I had the opportunity to speak with the delightful Joy Osmanski, a woman with so many talents and such an impressive career that I suspect she may have superpowers. Joy was bubbly, funny, self-deprecating, incredibly down-to-earth, with a very healthy perspective on pursuing the arts and specifically acting. When I remarked on how accomplished she was, she was quick to reply, “I’m happy it seems that way, but I do have many flaws and challenges that I have had to overcome.” We discussed her background, in addition to her magnificent career and her two new series, Duncanville, and Stargirl.
From a very young age, Joy has gravitated to the arts, and she credits her parents for being so supportive of her creative interests. She considers herself “really lucky” and recognizes that having parents like hers is “something special.” Joy’s parents signed her up for ballet lessons in Olympia, Washington, at the age of 3, and the world of dance was one that enraptured her. She was obsessed with watching dance and reading books about it, and happily reports that she “never had a dance mom” or “parents living vicariously through [her].”
Joy also studied piano as a child, naturally excelling at that endeavor as well. When she expressed to her parents that she wanted a break from the instrument, they immediately approved of her decision. Joy received “no overt pressure” from her family, which enabled her to find and hone the things for which she felt the most enjoyment and passion. She later resumed her studies on piano, yet another skill that she can add to her arsenal.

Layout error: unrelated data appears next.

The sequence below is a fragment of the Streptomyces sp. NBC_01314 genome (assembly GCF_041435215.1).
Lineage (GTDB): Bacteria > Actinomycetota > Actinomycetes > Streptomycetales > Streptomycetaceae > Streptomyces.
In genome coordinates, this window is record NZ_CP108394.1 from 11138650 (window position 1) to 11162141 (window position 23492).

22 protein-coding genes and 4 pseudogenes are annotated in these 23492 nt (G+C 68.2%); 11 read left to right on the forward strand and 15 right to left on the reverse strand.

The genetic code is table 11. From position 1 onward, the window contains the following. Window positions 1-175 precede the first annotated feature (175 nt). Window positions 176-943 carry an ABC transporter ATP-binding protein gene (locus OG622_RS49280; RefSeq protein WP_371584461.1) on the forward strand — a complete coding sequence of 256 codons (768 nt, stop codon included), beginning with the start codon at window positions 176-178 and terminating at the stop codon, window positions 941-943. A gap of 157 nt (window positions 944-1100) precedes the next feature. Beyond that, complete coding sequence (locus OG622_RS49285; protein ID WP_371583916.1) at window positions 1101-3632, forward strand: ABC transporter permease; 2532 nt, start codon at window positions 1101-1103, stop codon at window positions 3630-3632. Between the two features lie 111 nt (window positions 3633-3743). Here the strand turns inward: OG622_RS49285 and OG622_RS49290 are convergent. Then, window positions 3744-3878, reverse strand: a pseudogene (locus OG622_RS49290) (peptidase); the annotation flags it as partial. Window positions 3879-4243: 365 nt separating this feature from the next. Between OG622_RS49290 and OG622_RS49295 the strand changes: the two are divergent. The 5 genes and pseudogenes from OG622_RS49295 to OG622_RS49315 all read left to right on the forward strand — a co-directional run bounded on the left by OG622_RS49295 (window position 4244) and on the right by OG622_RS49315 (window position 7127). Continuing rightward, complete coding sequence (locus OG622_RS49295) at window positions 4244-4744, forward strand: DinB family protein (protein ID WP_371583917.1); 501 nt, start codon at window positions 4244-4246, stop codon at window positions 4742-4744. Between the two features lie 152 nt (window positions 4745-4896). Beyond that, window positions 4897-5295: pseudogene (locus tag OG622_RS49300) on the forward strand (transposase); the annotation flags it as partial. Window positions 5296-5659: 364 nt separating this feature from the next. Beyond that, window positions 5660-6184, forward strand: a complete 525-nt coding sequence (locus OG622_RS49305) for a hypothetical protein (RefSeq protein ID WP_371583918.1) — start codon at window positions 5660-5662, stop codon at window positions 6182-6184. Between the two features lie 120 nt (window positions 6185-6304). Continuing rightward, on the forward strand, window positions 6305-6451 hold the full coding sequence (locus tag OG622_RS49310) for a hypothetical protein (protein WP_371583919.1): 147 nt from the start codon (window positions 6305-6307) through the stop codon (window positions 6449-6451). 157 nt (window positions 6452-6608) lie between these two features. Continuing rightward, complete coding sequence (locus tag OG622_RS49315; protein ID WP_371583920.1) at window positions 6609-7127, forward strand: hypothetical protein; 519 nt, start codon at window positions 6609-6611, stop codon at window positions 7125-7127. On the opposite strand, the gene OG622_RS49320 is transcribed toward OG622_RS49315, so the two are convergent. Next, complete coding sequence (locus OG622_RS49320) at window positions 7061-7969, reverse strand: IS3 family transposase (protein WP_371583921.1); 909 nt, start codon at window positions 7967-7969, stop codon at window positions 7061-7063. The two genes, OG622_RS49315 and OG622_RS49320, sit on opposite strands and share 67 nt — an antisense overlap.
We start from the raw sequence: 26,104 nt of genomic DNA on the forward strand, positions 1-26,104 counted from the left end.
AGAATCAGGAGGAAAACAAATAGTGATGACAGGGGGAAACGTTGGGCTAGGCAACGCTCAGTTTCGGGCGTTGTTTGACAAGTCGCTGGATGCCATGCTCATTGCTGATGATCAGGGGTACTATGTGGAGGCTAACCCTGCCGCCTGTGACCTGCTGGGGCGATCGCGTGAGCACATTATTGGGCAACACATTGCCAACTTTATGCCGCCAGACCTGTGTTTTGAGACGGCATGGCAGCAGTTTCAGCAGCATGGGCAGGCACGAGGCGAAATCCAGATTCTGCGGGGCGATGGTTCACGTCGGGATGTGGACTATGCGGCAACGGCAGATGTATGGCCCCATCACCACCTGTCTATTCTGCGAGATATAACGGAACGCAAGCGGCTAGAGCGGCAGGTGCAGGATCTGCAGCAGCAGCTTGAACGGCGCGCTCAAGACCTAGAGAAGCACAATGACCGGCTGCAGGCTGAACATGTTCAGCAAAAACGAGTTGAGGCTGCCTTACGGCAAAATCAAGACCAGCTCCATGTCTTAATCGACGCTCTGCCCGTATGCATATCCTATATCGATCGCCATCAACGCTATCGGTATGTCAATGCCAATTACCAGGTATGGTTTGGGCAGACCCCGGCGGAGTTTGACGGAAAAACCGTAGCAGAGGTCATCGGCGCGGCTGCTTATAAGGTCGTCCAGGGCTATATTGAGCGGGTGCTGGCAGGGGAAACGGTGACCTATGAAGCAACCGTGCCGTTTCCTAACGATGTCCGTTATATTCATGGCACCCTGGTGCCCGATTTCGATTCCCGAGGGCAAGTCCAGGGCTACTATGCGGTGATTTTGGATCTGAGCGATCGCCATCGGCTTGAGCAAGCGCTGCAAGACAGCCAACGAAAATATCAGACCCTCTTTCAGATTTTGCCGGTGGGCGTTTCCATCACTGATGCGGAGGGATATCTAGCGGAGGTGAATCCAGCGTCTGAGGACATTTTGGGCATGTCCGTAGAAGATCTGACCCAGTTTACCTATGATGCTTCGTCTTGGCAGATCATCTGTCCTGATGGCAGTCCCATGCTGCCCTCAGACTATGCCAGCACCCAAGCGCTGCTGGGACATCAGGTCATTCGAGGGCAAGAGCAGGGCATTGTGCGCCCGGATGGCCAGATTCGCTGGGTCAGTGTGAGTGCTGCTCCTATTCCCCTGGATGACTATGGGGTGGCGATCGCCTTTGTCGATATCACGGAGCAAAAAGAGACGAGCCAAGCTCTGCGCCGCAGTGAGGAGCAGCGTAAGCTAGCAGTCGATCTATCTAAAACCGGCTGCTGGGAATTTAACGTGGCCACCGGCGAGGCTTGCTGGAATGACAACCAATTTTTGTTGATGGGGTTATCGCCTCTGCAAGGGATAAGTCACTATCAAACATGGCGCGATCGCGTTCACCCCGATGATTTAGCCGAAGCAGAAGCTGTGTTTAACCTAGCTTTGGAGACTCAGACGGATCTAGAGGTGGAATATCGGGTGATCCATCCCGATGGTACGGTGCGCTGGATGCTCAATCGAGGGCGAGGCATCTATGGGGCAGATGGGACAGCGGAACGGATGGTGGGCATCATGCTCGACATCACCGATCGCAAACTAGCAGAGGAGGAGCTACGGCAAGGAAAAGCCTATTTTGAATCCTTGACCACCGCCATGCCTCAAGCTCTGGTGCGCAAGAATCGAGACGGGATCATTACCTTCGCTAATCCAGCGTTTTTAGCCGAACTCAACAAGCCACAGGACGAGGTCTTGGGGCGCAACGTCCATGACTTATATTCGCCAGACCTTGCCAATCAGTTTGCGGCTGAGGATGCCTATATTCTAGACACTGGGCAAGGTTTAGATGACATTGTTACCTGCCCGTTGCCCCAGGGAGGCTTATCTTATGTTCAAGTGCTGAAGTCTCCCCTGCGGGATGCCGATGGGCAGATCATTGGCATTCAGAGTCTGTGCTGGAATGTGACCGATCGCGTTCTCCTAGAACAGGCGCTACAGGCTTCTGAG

Joy’s entire life, she was always moving at rocket-speed, hungry for something, but not sure what. A few weeks into kindergarten, she was promoted to first grade. And Joy would take her grades seriously all throughout her schooling, besting her classmates academically with ease. She was competitive, taking enough college classes during her senior year of high school to graduate with a creative writing and studio art degree from Principia College in three years.
While Joy was attracted to the beauty of dance early on, she would come to know the athleticism and the hurt that go hand in hand with dancing. She now can attest that dancers might “look like they are just floating along,” but often perform through “profound pain.” Joy danced all the way through high school and a little past college, booking professional jobs whenever she could, before starting a career as a graphic designer in Boston. She moved to the West Coast a year later, where she started her own graphic design business. However, she found working from home alone to be very isolating, and she missed the performing arts, particularly that sense of “community.” Dancing was no longer everything to Joy. She had thought for a while she might pursue it for the entirety of her career but felt motivated to perform in another way.